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Fam Cancer. 2016 Oct;15(4):579-86. doi: 10.1007/s10689-016-9899-z.

CTNNB1-mutant colorectal carcinomas with immediate invasive growth: a model of interval cancers in Lynch syndrome.

Author information

1
Department of Applied Tumor Biology, Institute of Pathology, University Hospital Heidelberg, Im Neuenheimer Feld 224, 69120, Heidelberg, Germany.
2
Clinical Cooperation Unit Applied Tumor Biology, German Cancer Research Center (DKFZ), Im Neuenheimer Feld 280, 69120, Heidelberg, Germany.
3
Molecular Medicine Partnership Unit (MMPU), University Hospital Heidelberg, Heidelberg, Germany.
4
European Molecular Biology Laboratory (EMBL), Meyerhofstraße 1, 69117, Heidelberg, Germany.
5
Department of General Pathology, University Hospital Charité, Charitéplatz 1, 10117, Berlin, Germany.
6
Department of Applied Tumor Biology, Institute of Pathology, University Hospital Heidelberg, Im Neuenheimer Feld 224, 69120, Heidelberg, Germany. matthias.kloor@med.uni-heidelberg.de.
7
Clinical Cooperation Unit Applied Tumor Biology, German Cancer Research Center (DKFZ), Im Neuenheimer Feld 280, 69120, Heidelberg, Germany. matthias.kloor@med.uni-heidelberg.de.
8
Molecular Medicine Partnership Unit (MMPU), University Hospital Heidelberg, Heidelberg, Germany. matthias.kloor@med.uni-heidelberg.de.
9
European Molecular Biology Laboratory (EMBL), Meyerhofstraße 1, 69117, Heidelberg, Germany. matthias.kloor@med.uni-heidelberg.de.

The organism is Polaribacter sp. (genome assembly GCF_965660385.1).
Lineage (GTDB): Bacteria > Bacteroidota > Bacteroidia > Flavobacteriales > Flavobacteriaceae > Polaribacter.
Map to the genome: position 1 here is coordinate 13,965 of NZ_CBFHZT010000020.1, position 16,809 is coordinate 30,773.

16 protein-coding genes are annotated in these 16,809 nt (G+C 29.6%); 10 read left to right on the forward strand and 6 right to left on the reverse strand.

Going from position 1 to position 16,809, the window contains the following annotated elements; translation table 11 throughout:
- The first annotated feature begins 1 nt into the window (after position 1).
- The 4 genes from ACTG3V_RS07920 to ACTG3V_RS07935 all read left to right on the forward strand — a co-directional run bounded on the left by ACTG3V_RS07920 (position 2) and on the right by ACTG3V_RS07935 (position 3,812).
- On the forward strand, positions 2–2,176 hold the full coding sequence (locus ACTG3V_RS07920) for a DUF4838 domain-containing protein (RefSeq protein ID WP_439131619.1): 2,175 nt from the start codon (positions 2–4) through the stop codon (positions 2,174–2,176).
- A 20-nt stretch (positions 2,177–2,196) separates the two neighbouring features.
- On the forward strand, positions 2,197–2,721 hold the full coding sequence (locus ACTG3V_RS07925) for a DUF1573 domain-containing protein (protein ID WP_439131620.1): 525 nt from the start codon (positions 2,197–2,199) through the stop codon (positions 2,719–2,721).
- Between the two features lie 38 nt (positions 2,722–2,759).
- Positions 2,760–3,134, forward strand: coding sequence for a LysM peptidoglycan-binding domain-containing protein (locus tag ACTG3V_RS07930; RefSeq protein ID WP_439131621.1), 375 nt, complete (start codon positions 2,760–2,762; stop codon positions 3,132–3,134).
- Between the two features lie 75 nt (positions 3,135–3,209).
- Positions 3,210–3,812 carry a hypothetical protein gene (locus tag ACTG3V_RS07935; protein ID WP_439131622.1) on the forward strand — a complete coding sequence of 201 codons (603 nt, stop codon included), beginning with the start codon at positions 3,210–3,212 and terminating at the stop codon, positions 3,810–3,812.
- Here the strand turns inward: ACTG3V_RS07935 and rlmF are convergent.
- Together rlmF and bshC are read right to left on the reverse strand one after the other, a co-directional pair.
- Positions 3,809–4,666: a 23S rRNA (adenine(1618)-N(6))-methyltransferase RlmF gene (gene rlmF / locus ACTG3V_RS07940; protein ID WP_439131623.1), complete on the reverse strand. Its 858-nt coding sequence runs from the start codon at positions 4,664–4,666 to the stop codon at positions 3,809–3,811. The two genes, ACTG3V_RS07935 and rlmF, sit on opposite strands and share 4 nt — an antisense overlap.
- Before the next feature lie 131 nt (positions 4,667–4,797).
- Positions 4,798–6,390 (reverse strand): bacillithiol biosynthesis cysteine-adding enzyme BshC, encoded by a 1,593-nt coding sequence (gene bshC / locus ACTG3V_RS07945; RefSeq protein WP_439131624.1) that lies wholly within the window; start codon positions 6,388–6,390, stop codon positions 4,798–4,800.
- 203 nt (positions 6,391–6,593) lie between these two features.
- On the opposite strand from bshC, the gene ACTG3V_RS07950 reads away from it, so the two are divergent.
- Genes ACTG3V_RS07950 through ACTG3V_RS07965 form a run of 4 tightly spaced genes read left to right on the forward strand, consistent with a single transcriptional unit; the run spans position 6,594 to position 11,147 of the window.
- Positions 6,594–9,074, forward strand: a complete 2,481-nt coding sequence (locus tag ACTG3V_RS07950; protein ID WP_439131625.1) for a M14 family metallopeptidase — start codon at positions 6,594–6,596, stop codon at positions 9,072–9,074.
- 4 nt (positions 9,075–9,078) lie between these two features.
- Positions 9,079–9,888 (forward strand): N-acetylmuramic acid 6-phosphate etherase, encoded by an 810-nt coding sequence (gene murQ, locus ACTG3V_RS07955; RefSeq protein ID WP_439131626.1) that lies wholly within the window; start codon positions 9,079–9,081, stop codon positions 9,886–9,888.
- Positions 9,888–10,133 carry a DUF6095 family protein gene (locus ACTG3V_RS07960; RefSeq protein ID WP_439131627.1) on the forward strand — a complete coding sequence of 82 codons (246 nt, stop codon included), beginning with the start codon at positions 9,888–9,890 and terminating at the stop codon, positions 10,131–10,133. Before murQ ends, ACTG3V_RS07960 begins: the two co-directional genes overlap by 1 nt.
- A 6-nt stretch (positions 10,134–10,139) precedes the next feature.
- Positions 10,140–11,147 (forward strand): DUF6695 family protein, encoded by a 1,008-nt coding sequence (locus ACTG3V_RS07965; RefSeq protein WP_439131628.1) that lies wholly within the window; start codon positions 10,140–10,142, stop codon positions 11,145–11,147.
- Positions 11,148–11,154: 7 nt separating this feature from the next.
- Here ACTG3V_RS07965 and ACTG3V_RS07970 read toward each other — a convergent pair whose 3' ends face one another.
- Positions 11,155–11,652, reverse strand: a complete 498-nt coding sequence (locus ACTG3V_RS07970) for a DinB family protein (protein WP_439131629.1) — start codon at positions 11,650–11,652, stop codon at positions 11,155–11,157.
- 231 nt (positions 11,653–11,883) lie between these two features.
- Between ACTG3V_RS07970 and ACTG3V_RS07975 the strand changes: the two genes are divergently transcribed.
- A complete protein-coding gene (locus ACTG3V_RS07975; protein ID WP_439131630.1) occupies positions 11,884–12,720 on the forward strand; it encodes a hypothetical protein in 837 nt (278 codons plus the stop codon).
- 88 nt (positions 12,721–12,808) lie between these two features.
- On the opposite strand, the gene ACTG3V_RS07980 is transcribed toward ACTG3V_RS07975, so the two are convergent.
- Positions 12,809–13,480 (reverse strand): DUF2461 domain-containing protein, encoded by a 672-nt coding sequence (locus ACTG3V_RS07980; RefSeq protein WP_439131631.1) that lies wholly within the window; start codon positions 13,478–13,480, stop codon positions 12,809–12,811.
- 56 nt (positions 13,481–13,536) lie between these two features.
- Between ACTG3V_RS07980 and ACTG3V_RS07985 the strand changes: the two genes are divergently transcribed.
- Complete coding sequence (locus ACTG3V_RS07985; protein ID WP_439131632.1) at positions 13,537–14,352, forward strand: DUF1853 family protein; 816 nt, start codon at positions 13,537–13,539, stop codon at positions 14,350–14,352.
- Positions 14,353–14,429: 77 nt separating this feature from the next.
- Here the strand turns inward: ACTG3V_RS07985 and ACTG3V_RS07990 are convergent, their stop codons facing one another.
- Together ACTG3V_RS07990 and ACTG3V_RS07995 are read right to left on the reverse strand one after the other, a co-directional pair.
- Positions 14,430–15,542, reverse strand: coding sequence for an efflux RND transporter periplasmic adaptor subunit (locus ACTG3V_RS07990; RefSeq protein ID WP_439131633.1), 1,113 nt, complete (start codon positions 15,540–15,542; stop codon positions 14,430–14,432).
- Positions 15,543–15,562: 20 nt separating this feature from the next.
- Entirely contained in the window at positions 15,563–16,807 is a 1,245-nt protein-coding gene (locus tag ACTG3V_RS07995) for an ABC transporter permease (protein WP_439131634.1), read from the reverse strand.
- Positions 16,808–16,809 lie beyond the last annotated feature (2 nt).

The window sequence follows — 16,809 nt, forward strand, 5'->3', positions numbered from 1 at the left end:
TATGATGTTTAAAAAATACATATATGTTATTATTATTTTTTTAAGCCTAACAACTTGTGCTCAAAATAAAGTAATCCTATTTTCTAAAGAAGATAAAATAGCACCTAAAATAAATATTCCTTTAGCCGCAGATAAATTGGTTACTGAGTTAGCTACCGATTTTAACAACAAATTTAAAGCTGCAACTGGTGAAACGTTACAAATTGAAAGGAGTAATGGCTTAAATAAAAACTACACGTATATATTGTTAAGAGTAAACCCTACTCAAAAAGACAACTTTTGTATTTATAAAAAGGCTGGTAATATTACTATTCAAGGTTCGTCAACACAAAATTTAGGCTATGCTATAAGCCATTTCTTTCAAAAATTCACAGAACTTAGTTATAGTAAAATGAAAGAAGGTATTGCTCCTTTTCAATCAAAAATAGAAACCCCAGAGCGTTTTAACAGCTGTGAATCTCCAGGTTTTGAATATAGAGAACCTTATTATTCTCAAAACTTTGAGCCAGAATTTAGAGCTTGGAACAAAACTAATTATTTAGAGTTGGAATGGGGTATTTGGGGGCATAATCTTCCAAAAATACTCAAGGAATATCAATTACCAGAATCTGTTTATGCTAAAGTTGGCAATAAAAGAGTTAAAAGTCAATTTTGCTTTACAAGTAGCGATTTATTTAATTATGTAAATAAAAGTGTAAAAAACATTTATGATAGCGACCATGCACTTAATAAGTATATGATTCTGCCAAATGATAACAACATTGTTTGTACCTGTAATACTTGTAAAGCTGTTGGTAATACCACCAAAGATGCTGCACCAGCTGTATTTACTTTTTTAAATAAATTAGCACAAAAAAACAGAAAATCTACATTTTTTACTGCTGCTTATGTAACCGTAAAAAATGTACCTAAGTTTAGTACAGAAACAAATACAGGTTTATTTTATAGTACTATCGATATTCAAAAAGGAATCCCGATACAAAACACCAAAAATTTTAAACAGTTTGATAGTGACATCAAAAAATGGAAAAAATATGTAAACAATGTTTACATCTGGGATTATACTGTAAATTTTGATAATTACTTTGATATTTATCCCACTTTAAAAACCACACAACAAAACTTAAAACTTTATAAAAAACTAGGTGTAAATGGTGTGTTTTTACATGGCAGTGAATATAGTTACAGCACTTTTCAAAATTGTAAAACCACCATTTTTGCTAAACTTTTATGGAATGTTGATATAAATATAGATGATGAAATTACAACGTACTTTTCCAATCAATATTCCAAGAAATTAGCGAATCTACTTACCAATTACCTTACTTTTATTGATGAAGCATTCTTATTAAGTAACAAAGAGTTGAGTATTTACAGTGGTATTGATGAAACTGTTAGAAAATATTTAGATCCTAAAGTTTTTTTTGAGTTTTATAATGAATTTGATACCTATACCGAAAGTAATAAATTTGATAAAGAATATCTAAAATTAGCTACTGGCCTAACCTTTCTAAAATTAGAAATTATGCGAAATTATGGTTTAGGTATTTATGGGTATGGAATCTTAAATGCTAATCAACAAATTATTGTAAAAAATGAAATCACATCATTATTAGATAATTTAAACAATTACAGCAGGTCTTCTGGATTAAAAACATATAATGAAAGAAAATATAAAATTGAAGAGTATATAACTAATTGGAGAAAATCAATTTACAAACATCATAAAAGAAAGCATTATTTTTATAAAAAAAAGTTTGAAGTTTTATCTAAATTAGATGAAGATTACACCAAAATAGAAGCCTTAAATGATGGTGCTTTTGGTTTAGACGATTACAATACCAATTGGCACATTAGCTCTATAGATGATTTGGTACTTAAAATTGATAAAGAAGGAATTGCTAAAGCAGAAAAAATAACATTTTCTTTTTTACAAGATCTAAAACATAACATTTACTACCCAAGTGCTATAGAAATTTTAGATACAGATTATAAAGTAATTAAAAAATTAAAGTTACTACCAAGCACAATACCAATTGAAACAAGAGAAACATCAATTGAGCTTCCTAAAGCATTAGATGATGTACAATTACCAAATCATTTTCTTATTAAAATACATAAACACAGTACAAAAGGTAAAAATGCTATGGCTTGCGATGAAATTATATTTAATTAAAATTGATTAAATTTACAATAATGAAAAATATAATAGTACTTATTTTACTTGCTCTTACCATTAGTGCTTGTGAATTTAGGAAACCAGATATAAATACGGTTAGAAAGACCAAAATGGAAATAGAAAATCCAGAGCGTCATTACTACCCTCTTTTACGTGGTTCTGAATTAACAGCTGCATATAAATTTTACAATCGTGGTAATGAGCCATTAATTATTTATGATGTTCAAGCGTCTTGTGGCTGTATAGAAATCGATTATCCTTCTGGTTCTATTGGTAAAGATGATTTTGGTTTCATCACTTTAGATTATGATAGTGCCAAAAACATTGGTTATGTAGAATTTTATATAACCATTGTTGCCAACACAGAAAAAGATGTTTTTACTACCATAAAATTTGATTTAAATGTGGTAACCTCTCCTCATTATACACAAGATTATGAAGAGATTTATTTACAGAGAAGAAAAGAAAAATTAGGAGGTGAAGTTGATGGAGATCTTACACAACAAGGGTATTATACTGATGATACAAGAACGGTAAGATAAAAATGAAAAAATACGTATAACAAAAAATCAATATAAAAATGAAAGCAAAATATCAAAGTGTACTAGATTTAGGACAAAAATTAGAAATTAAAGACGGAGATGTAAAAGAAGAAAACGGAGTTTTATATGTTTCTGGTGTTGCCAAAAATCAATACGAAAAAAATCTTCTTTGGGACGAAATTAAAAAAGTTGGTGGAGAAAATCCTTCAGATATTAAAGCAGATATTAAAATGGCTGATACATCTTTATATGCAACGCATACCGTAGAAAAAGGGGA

Abstract

The implementation of regular colonoscopy programs has significantly decreased the mortality associated with colorectal cancer (CRC) in Lynch syndrome patients. However, interval CRCs in Lynch syndrome that remain undetected by colonoscopy still represent a substantial problem in the management of the syndrome. One possible reason of interval cancers could be a non-polypous pathway of cancer development. To examine the possibility of a non-polypous pathway of CRC development in Lynch syndrome, we analyzed the histological appearance of 46 Lynch syndrome-associated CRCs and compared them to 34 sporadic microsatellite unstable cancers. We observed that 25 (62.5 %) out of 40 assessable Lynch syndrome-associated carcinomas lacked evidence of polypous growth, compared to 17 (50 %) out of 34 sporadic MSI-H cancers. We detected CTNNB1 mutations in 8 (17.4 %) out of 46 Lynch syndrome-associated cancers compared to 0 out of 34 sporadic MSI-H cancers (p = 0.01). The majority of CTNNB1-mutant cancers presented with a histological appearance suggesting immediate invasive growth. Our results suggest that a distinct subgroup of CRCs in Lynch syndrome may in fact emerge from a non-polypous precursor, thus potentially explaining the phenomenon of interval cancers. Such a non-polypous precursor may be the recently described mismatch repair-deficient crypt focus, which remains invisible for the examiner during colonoscopy. This calls for considering the implementation of active, primary preventive measures in the management of Lynch syndrome. Future studies on pathogenic pathways and precursor lesions in Lynch syndrome are strongly encouraged, and the clinical efficacy of new prevention approaches should be evaluated in prospective clinical trials.

KEYWORDS:

Interval cancer; Lynch syndrome; Microsatellite instability; Mismatch repair deficiency; Mismatch repair deficient crypt focus; β-catenin

PMID:
26960970
DOI:
10.1007/s10689-016-9899-z
[Indexed for MEDLINE]

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